Andie P. MS LifeLines Ambassador,
living with relapsing MS

MS LifeLines is a support service that’s here to help you start and stay on a relapsing MS treatment. If you’d like to talk to someone—even before you decide on a multiple sclerosis therapy—MS LifeLines is here for you. Just call 1-877-447-3243 anytime.

You can learn more about MS LifeLines at 1-on-1 Support.

MS LifeLines support staff is here to help

MS LifeLines Nurses

You're not alone. Seven days a week you can reach a trained nurse at our MS LifeLines call center for expert advice on injecting, managing certain side effects, and more. We can also send a nurse to your home to teach you proper injection technique. All of our call center nurses are MS certified.

Call us if:

  • You have any questions about injections
  • You have any questions about treating with Rebif® (interferon beta-1a)
  • You would like a home visit for injection training or retraining

Patient and care partner ambassadors

We’re people living with relapsing MS and the care partners who support them. We know how sometimes it can feel like you’re taking on multiple sclerosis alone. That’s why you can call and arrange to speak with one of us directly.

Financial Support Specialists

Financial Support Specialists can help you work through insurance questions and determine whether you are eligible for a financial assistance program. Even if you don't have insurance, MS LifeLines may be able to help.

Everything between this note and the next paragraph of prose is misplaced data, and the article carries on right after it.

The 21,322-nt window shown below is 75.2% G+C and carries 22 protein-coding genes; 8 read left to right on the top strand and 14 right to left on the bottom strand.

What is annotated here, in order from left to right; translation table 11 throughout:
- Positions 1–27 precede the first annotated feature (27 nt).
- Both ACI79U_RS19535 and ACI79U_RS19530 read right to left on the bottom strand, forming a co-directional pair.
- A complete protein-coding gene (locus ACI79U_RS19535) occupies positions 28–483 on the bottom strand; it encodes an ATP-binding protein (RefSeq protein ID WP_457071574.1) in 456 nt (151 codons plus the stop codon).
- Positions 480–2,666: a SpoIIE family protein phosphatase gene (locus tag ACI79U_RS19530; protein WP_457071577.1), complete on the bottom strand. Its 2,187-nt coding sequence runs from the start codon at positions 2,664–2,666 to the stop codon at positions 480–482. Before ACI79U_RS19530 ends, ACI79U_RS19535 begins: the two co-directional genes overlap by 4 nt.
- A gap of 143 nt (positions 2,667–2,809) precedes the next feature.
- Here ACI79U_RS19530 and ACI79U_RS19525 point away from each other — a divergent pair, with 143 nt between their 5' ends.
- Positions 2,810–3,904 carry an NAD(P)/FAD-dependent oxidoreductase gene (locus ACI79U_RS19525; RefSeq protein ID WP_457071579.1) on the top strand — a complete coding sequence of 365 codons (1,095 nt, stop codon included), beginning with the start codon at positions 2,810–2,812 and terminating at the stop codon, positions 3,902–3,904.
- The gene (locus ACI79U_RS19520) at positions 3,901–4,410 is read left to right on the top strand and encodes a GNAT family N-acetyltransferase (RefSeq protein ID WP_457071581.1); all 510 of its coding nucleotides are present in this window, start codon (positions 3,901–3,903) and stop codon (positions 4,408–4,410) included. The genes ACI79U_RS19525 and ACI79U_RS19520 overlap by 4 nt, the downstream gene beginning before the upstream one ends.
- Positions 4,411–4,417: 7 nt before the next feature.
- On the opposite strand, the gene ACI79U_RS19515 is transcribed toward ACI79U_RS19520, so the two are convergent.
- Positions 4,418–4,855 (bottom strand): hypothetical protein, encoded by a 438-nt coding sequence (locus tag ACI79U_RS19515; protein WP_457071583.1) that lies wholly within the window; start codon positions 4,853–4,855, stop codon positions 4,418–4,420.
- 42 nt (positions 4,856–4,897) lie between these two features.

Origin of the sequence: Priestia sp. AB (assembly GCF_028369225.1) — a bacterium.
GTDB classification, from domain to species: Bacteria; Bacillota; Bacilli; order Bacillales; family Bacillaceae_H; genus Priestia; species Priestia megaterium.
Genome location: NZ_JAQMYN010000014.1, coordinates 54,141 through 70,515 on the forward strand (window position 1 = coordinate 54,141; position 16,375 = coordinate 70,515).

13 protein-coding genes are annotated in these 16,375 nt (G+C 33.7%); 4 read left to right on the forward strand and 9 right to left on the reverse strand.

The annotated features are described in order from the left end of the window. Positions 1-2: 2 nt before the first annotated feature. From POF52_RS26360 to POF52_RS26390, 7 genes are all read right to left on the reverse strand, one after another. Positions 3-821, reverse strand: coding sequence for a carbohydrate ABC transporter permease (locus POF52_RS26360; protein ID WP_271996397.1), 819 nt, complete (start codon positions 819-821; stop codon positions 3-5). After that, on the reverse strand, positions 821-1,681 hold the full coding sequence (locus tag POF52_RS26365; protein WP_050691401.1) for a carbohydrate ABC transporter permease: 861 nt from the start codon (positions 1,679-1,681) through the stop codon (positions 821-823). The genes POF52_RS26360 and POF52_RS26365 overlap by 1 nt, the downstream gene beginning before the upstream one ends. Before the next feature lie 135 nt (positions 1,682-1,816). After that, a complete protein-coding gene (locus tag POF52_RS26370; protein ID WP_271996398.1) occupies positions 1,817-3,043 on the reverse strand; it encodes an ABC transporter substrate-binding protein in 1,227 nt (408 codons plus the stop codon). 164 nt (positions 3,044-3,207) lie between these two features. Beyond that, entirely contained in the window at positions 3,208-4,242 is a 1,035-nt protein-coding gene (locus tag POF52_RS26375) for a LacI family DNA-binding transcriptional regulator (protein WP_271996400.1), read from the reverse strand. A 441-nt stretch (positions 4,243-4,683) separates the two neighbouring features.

Taking the first step

As soon as MS LifeLines learns you have been prescribed Rebif by your doctor, with your consent, an MS LifeLines Nurse Support Specialist will contact you. He or she will:

  • Schedule a field nurse visit to your home so you can receive personalized, 1-on-1 injection training and other therapy support
  • Ship you a Rebif Welcome Kit, which provides information and support to help you start and stay on Rebif as prescribed
  • Connect you to a Financial Support Specialist, who can help you find affordable access to Rebif or navigate your healthcare insurance to help you get the best available coverage for Rebif
  • Answer your questions about living with relapsing MS and taking Rebif therapy

Meet Joanne, an MS LifeLines Nurse

An MS LifeLines Nurse may be one of the first people you meet when starting Rebif. They're here to help you, from walking you through your first injection to answering any questions you may have while on treatment.

Watch “4 Ways Our Nurses Can Help”

Jeanette’s story: Making a connection

Debbie’s Story: Grateful for the help

“We really, truly appreciate the hard work the nurses do to help us with Rebif.”